WIRED UK January / February 2022

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United Kingdom
Conde Nast Publications Ltd
6 期号


creating wired

ANIMAL MAGIC Michael Blann got an 800kg bison ready for its close-up – with a bit of help from the rangers of the Wilder Blean Project: “My vision was to erect a black velvet backdrop and then light the animal like it was a classical portrait while it struck a pose. In reality, bison are quite moody and it wasn’t safe to create the scene on the same side of the fence – plus, one poke from a horn and my backdrop would be done. We eventually set up some lights on the outside of the compound, and the rangers coaxed them into position with bribes of their favourite food.” ONCE MORE, WITH FEELING Julia Johnson went on an emotional roller-coaster while shooting portraits for our feature on AI and relationships – but…

editor’s essay

“I was in a television studio when the Apollo mission launched. I remember very well a blue sphere in the blackness, and in that one shot, there was the whole of humanity. I realised our home is not limitless. There is an edge to our existence.”Sir David Attenborough The Intergovernmental Panel for Climate Change report published in August made for grim reading. “Many of the changes observed in the climate are unprecedented in thousands, if not hundreds of thousands of years, and some changes already set in motion – such as continued sea level rise – are irreversible over hundreds to thousands of years,” it read. Sadly, it seems the majority of global politicians, corporate leaders and institutional investors have long found such facts about human activity’s impact on the planet unpalatable.…

ice suit

How do you prepare for a mission to the Moon or Mars? A quick jaunt to get the lay of the land is not, to be blunt, especially practical, so you need to find the next best thing. Fortunately, it really doesn’t get much better than our very own slice of an alien world right here on Earth: Iceland. Famously used by the Apollo astronauts in the 1960s to prepare for their historic lunar excursions, Iceland’s unique features and terrain make it an ideal testbed for missions to other worlds. “You have subsurface ice. You have lava tubes. You have areas of intense volcanic activity,” says Daniel Leeb, executive mission director of the Iceland Space Agency (ISA), a private research organisation not affiliated with the Icelandic government. “Iceland has the most…

saving our wild species begins at home

Reintroducing marsh grasshoppers to restored wetland sites across their historic range can bring huge benefits to ecosystems and food chains, says Citizen Zoo’s 30-year-old CEO Lucas Ruzo. “We came up with this citizen keeper concept, normal people being zookeepers in their homes, rearing grasshoppers,” he says. After a crash-course in grasshopper husbandry, a group of about a dozen zookeepers were given a kit that included between 30 and 50 eggs, a heat-emitting incandescent bulb and a glass enclosure. “It’s as simple as a light bulb and then a jar of fresh grass every morning,” says Ruzo. Each keeper can raise a brood every four weeks, which are then released at two secret locations. Since the first release in Norfolk in 2019, several hundred hand-reared grasshoppers have helped to build self-sustaining wild populations. This…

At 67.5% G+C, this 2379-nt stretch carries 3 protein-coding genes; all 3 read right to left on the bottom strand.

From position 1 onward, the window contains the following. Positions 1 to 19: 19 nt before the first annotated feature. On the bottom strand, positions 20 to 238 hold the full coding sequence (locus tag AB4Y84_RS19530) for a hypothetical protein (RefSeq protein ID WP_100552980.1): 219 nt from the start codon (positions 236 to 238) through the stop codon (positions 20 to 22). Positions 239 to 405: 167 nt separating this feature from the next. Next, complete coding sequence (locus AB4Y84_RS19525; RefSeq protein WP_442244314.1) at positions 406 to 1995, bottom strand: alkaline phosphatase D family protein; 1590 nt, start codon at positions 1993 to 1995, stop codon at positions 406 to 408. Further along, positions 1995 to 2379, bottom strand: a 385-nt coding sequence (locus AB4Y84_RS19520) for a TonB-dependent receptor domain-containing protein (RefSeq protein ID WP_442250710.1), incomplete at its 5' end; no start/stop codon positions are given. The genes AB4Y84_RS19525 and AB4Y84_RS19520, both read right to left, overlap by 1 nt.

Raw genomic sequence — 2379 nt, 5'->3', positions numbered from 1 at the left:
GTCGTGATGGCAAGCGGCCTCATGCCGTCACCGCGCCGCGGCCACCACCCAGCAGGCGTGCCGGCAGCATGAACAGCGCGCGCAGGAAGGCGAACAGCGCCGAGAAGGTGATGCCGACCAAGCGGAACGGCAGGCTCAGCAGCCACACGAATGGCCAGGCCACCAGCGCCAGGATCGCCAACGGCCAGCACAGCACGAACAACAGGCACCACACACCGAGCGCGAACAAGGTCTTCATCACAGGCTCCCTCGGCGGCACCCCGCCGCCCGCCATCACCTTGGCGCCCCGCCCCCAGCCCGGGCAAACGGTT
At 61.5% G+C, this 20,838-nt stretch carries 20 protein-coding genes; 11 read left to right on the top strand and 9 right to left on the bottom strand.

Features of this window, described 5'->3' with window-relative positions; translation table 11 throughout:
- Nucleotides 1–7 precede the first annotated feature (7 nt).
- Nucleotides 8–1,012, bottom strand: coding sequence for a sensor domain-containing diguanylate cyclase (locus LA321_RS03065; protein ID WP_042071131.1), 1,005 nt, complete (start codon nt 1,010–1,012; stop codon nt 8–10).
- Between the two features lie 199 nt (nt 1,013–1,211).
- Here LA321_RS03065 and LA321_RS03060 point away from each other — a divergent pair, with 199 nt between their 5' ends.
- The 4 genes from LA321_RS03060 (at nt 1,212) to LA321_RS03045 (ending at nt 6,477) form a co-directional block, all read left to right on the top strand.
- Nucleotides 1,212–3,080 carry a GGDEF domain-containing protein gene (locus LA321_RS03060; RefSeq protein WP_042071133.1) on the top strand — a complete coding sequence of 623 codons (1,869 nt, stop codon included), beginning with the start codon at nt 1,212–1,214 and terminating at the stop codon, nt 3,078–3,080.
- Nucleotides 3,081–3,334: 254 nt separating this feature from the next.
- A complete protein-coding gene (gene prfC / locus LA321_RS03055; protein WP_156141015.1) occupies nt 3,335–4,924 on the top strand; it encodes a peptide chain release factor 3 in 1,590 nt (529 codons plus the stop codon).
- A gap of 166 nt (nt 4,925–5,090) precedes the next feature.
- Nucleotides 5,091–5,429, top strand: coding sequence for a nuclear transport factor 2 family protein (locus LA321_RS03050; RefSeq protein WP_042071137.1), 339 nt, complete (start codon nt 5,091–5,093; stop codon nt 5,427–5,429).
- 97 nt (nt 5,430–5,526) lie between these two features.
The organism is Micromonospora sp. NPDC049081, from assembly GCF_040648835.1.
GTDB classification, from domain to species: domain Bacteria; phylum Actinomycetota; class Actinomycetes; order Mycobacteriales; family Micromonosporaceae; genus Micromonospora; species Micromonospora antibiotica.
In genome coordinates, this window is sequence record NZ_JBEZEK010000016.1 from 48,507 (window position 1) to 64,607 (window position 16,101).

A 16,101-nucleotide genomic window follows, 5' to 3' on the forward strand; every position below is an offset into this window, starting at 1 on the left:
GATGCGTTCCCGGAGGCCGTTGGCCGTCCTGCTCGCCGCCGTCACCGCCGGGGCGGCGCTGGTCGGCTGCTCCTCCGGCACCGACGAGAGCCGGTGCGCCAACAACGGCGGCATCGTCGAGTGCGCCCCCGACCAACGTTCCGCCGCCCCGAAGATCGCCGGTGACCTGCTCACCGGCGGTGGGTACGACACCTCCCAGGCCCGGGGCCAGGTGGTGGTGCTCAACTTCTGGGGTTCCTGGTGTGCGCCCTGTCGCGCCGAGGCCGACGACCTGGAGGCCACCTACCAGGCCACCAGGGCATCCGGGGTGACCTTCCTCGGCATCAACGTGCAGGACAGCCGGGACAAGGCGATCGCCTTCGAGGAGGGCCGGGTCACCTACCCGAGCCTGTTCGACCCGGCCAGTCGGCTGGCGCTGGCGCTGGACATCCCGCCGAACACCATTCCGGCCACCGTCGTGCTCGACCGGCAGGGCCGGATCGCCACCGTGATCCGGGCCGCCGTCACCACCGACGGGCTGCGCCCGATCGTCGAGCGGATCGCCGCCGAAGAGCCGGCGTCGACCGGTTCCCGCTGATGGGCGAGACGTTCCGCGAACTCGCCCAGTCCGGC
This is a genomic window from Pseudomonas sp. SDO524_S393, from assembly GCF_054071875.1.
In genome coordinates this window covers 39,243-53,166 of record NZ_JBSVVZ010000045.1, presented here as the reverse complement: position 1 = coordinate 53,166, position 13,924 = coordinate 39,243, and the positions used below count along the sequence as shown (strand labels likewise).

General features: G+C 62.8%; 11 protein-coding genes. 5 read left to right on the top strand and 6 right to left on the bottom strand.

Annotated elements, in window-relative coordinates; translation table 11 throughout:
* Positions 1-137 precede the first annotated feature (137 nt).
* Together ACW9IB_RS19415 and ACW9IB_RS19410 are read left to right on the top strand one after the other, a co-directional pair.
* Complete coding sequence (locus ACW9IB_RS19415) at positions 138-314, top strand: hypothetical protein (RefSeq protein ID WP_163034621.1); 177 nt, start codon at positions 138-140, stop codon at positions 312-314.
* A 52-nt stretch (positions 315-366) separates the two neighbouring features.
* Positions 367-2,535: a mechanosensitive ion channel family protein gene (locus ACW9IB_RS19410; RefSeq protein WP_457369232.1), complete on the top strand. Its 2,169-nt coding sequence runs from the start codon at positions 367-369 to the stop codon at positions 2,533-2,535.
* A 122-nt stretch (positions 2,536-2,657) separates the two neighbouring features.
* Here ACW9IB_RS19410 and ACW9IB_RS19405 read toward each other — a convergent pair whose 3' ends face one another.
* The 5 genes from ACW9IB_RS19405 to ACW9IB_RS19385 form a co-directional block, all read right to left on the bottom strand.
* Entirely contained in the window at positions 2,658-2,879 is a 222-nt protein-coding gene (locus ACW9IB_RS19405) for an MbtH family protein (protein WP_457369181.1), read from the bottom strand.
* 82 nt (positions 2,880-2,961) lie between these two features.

the new selfie: go-anywhere digital avatars

The “Metaverse” is the corporate buzzword of 2021 and rafts of use-cases are springing up, from gaming communities to Facebook/Meta’s “infinite office”. One firm, Genies, wants you to look good wherever the Metaverse takes you by offering a “portable digital identity” across platforms: your avatar can dance on TikTok, strike poses with pals on Instagram, or pop up on Snapchat – and do the same on the feeds of others. It’s raised $65m and its partnerships include Gucci for digital designer outfits. Founded in 2017, the rest of the world has finally caught up with this form of digital self-expression. “People’s mindsets have now shaped around ours,” says co-founder Akash Nigam. “We’ve been forced to consider a world where we exist solely virtually.” genies.com…

we have to stop seeing only the dark side of crypto

Bitcoin went mainstream in 2021. Hotshot investors like hedge funder Paul Tudor Jones lead the Wall Street pack; The Economist went from calling the cryptocurrency “useless” in 2018 to arguing it belongs in most portfolios; tech CEOs Jack Dorsey and Elon Musk gamely crossed swords about bitcoin’s merits at a conference run by an asset-management firm. Popular opinion lags a bit: many people still believe cryptocurrency is a giant global get-rich-quick scheme. Others simply dismiss the entire thing as a speculation-driven fad in the best case, a criminal enterprise at the worst. But despite the noise from the trading-floor bulls, cryptocurrency has been quietly changing lives in the developing world. Take Cuba, a country where internet penetration went from less than 40 per cent in 2015 to an estimated 70-80 per…